So the 2011 Annual Jurists' Conference has wrapped up. It was a complete whirlwind. I'll try my best to sum up what happened over my time there, but I can say for sure that it was jam-packed with so much work, and so much intense issues, and so much beautiful weather, that it would be difficult to capture the whole thing in one post. I've added some pictures, but even with the extra thousand words they add, it's still probably not enough.
The drive to Malindi started at 6am. Bleary-eyed, we bundled into the van, to start our 8-hour drive to the coast. In Nairobi, it was a chilly 24 degrees. As we moved east, it got progressively hotter, until we reached Malindi, which was closer to 35 degrees. It was entirely unnecessary for me to bring most of the clothes I did.
On the drive, we passed rally cars entered in this race. Most were obviously in pit stops, and just hanging out. But after few kilometres later, we hear a loud motor in the background, and one rally car passes us. Driving on the highway. In traffic. Well, turns out our driver is better at navigating the Kenyan traffic than this rally car racer, and we overtake him. Driving in a van loaded with hundreds of pounds of books, merchandise, and me (and I'm fairly substantial). Eventually the rally car pulled away from us, since it (a) was a straight stretch with no oncoming traffic, and (b) it was in a race, and we weren't. That was pretty much the highlight of the day. We arrived (safely, no donkeys), unloaded our cargo, sweated, and went to bed.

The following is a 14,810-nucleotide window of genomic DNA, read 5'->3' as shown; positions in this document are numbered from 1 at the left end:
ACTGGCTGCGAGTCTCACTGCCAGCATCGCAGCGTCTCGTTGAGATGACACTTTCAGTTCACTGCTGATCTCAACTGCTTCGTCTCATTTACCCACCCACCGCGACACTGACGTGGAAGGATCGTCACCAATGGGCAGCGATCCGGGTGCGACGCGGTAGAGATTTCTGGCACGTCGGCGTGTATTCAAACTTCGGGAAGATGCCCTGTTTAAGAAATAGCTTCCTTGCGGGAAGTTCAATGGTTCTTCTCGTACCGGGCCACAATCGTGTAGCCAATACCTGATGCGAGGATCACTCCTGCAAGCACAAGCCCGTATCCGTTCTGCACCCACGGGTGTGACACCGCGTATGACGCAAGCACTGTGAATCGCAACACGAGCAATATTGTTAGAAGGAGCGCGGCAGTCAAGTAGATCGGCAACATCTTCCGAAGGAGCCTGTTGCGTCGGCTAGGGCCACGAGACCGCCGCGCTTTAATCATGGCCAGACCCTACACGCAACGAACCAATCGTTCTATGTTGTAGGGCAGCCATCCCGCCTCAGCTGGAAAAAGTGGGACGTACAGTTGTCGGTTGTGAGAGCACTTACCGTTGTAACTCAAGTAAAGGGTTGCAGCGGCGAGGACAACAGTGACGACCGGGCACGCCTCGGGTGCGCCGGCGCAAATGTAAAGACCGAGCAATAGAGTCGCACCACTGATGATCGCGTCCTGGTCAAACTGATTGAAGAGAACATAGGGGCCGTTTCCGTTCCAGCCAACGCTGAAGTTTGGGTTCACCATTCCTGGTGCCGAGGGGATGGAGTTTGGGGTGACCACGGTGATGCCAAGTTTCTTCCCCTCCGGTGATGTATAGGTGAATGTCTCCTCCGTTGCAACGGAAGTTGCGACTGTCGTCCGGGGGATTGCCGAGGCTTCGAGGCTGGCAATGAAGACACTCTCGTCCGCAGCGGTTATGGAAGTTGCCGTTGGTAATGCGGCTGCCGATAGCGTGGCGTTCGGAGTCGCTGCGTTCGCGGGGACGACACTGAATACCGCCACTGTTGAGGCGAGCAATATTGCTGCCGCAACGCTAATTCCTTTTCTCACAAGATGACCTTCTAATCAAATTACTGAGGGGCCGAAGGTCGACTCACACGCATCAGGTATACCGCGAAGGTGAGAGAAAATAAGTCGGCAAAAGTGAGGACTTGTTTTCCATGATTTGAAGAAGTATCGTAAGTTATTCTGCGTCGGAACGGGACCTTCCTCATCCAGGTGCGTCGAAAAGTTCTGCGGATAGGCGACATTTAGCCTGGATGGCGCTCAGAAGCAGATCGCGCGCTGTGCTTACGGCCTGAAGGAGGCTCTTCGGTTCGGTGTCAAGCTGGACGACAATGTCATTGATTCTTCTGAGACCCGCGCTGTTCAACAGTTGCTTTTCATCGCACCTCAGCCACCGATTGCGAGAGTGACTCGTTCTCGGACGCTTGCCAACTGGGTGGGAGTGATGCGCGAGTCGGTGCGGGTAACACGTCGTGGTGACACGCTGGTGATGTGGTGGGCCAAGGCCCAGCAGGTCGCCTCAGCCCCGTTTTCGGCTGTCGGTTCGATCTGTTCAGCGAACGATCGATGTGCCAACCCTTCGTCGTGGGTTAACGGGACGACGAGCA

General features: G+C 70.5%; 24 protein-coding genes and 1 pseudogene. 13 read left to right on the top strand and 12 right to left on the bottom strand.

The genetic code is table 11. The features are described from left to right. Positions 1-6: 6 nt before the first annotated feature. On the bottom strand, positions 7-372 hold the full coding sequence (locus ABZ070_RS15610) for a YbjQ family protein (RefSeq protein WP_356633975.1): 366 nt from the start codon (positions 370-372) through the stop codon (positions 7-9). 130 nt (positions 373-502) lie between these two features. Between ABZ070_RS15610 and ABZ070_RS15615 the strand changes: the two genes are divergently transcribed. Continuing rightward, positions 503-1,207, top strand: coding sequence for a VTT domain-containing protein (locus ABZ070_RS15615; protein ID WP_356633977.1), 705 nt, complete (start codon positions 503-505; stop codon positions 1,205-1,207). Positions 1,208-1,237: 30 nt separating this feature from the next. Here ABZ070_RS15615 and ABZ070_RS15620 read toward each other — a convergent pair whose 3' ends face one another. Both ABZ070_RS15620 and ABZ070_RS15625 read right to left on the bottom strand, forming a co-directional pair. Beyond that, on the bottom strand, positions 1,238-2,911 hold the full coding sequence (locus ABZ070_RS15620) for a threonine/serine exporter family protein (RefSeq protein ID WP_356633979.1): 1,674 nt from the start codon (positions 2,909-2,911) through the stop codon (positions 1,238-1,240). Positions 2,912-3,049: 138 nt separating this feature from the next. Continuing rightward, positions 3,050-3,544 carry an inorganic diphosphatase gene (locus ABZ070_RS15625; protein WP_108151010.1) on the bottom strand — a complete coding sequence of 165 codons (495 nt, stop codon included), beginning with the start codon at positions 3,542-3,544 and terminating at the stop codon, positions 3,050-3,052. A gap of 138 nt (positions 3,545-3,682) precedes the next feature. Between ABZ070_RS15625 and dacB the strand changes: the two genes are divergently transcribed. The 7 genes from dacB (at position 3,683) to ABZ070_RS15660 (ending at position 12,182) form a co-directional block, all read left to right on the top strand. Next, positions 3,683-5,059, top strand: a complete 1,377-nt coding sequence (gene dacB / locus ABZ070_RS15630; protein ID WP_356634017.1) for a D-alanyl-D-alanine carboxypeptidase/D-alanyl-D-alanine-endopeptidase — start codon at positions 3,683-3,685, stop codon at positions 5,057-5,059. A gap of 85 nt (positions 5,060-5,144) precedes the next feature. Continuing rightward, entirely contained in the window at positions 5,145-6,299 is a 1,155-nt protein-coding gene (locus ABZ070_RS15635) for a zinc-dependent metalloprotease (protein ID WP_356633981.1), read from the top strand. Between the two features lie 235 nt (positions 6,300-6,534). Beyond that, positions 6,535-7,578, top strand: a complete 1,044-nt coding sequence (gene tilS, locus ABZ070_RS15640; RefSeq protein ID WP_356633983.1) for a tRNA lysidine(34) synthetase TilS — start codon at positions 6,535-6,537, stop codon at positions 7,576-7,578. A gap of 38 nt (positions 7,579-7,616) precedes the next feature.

[This happens today, but I don't find out until later]
Day two started with a run on this beach:
The run was good. Sweaty, of course. But well remedied by a dip in the ocean. The Indian Ocean is unbelievably warm. It was like a salt water bath. For those of you who know me, I loved it.
After the morning exercise, we went back to the turtle bay resort, and set up the conference room, and got all the publications, merch table and administration desks set up.